The Tide Goes out on Southeast Asian Democracy

What has gone wrong in Southeast Asia? Between the late 1980s and the late 2000s, writes Josh Kurlantzick, a Senior Fellow for Southeast Asia at the US-based Council on Foreign Relations, many countries in the region were viewed by global democracy analysts and Southeast Asians themselves, as leading examples of democratization in the developing world.

By the late 2000s, Kurlantzick writes in in a 35-page working paper for the Council, Thailand, Malaysia, Indonesia, the Philippines, and Singapore all were ranked as “free” or “partly free” by the monitoring organization Freedom House, while Cambodia and, perhaps most surprisingly, Myanmar had both taken sizable steps toward democracy as well.

Yet, he points out, “Since the late 2000s, Southeast Asia’s democratization has stalled and, in some of the region’s most economically and strategically important nations, gone into reverse.”

Kurlantzick has a good point. That includes most spectacularly Thailand, which in recent weeks has suffered its 12th successful coup and a dramatic crackdown on free speech. Malaysia’s Barisan Nasional has been using the courts in bogus attempts to jail opposition leader Anwar Ibrahim and, before he was killed in a car wreck, Democratic Action Party leader Karpal Singh. Cambodia held an election in Jly 2013 that was almost certainly won by the opposition, but a vicious crackdown kept dictator Hun Sen narrowly in charge.

Myanmar, after showing early promise, has regressed as the military has faced the threat to its position of power and condoned racial violence against minorities in the western region of the country. Singapore continues to use its court system to keep dissent in line, most lately with Prime Minister Lee Hsien Loong threatening suit against a blogger despite an abject apology and removal of the offending item.

That leaves the Philippines and Indonesia on track, although graft and public distrust of democratic institutions hamper their own systems.

“Southeast Asia’s rollback from democracy reflects a worrying global retrenchment toward anti-democratic political change,” Kurlantzick writes. “The implications of this regression from democracy are significant. On a human level, the regression from democracy means that, compared to a decade ago, more of the world’s people are living today under authoritarian or hybrid, semi-authoritarian regimes. People living under authoritarian rule are more likely to have shorter and less healthy lives, as shown by indicators of human development. “

Kurlantzick’s paper builds on the topic of his most recent book, Democracy in Retreat (Yale University Press, 2013), which identifies forces that threaten democracy and shows that conventional wisdom has blinded world leaders to the ongoing crisis.

There is too much at stake for the United States to ignore this regression, given attempts by the US and Japan to counterbalance China’s increasing belligerence in the South China Sea and the US push to create a massive Trans-Pacific trade partnership that would become the world’s biggest free trade zone.

But despite lip service to democracy, especially pointed at China, the biggest player in the region, the US government, presumably the world’s staunchest advocate of democratic ideals, has in practice largely ignored this regression. In fact, in most cases, it appears the administration’s attention to the enforcement of democratic ideals is mainly aimed at non-treaty allies.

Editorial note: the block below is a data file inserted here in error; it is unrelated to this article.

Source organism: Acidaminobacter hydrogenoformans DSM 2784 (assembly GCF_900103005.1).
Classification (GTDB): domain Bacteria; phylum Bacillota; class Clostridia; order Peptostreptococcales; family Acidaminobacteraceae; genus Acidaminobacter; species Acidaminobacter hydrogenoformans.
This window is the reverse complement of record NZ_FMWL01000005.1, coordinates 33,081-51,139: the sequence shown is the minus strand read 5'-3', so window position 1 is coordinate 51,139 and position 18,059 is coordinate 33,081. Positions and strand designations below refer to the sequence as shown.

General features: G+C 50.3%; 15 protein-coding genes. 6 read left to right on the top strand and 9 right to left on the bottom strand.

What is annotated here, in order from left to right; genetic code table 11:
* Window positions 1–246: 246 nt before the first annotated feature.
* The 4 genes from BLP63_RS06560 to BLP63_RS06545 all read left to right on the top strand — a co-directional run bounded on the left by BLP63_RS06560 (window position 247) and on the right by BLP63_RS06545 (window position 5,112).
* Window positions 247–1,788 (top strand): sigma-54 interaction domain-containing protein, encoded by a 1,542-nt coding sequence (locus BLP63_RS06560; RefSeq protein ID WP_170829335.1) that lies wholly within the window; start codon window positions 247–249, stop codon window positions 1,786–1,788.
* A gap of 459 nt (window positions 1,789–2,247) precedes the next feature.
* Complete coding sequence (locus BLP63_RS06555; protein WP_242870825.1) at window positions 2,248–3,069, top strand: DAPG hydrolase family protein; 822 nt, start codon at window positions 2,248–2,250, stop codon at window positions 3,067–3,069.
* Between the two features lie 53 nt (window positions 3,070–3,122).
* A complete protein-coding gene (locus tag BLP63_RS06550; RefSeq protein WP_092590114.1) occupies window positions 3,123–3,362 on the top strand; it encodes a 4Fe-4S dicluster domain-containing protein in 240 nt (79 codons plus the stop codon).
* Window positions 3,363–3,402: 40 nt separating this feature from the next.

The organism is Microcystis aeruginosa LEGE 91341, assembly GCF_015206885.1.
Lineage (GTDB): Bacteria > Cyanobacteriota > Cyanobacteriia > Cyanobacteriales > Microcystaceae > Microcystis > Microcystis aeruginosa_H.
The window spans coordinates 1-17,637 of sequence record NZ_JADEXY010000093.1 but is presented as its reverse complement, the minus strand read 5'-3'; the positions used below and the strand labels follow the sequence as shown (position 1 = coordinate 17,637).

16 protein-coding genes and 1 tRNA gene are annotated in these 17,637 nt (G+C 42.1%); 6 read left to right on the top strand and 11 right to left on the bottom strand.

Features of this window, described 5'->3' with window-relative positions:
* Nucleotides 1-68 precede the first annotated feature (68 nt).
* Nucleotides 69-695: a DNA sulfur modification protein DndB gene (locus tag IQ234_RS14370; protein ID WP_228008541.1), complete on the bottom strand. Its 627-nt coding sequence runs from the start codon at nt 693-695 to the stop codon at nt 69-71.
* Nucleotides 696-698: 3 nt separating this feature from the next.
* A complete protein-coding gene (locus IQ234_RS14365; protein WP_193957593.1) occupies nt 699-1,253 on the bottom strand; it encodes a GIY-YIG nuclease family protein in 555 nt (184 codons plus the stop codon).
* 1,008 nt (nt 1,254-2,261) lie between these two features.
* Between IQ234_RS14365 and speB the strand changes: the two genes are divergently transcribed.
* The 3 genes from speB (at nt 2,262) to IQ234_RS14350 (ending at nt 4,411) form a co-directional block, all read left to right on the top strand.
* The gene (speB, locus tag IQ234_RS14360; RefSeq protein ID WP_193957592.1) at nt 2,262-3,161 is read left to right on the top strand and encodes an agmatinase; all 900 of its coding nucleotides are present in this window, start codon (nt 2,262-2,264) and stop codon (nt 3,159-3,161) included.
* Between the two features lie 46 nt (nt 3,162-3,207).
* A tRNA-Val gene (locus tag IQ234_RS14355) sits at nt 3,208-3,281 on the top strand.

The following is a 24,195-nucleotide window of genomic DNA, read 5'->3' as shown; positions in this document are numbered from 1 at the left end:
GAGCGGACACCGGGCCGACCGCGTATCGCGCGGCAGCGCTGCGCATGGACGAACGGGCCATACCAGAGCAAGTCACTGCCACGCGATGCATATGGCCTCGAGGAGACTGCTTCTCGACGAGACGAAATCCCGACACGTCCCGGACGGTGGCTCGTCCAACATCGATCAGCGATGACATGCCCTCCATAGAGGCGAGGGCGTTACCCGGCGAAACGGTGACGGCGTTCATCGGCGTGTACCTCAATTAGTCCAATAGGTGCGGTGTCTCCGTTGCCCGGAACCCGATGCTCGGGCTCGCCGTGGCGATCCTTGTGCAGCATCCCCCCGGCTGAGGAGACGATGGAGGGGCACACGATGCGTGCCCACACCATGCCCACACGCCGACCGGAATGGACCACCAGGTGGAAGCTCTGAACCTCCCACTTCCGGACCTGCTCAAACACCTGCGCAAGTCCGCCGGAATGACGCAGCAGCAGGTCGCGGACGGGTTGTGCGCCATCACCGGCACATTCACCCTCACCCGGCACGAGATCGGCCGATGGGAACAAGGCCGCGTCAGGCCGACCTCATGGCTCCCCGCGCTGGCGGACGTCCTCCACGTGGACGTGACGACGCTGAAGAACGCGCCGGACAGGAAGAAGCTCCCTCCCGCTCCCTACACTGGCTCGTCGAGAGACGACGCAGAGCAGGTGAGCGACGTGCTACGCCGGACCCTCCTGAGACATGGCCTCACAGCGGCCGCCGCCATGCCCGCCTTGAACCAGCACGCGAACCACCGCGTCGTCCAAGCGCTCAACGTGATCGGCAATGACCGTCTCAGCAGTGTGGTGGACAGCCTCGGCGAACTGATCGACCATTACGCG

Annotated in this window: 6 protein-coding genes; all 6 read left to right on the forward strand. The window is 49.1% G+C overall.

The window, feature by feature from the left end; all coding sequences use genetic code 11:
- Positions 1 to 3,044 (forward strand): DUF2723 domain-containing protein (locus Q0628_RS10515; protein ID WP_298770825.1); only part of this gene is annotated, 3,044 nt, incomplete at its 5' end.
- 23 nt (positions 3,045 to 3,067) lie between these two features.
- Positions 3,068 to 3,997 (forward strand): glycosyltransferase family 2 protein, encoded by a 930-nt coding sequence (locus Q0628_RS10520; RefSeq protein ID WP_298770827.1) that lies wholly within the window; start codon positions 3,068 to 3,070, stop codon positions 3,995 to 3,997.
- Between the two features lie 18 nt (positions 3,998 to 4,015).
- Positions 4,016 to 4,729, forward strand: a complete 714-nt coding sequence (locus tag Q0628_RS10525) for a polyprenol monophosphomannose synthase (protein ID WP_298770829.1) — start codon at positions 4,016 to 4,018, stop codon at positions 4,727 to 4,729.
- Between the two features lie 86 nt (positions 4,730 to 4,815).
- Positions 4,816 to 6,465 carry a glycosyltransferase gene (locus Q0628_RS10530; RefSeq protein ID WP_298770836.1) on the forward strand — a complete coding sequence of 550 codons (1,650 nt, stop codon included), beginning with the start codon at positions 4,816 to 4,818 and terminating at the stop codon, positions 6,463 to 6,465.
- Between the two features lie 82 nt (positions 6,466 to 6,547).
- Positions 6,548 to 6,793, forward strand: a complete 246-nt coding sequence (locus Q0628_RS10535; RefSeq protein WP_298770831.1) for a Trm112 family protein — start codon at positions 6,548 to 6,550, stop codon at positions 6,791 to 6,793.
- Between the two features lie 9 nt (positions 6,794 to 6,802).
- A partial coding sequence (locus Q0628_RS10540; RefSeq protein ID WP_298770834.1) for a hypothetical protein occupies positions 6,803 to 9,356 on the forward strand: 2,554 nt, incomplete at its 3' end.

As Kurlantzick points out, the Bush administration immediately sent US diplomats to meet with the perpetrators of the 2006 coup in Thailand. The Obama administration, which promised a more active stance, mostly has ignored growing climates of repression in Cambodia, Laos, Vietnam, and Myanmar while pursuing closer military and strategic ties with these nations. With Cambodia, the administration launched small-scale joint military exercises and provided training to Cambodian forces from US Special Forces; the Pentagon also facilitated the Hun Sen’s son’s attendance at West Point.

Under Obama, the United States also has begun exchanging defense attachés with Laos, and has launched training programs for a handful of Lao officers. The White House also inked a comprehensive partnership with Vietnam in 2013 that would pave the way for increased economic and military cooperation; although human rights were mentioned as part of the partnership, they were given a low priority.

“Stronger democratic governments, including those in Southeast Asia, usually can deliver the kind of long-term economic liberalization critical to foreign investment, since these economic reforms are not just implemented by fiat. If this democratic rollback continues, it is likely to seriously endanger American security cooperation in East Asia, undermine the region’s growth and economic interdependence, and cause serious political unrest, even insurgencies, in many Southeast Asian nations.”

Despite the fact that the Malaysian government appears to be actively encouraging a strident racial policy of Malay intimidation of the Chinese and Indian minorities, that the leading political party is deeply mired in corruption and that it is actively seeking to jail the opposition leader on bogus charges, Obama publicly applauded the prime minister as an enlightened reformer.

Many Southeast Asian leaders and foreign observers praised countries in the region as an example to others. “Thailand’s freedom, openness, strength, and relative prosperity make it a role model in the region for what people can achieve when they are allowed to,” Assistant Secretary of State James Kelly declared in 2002.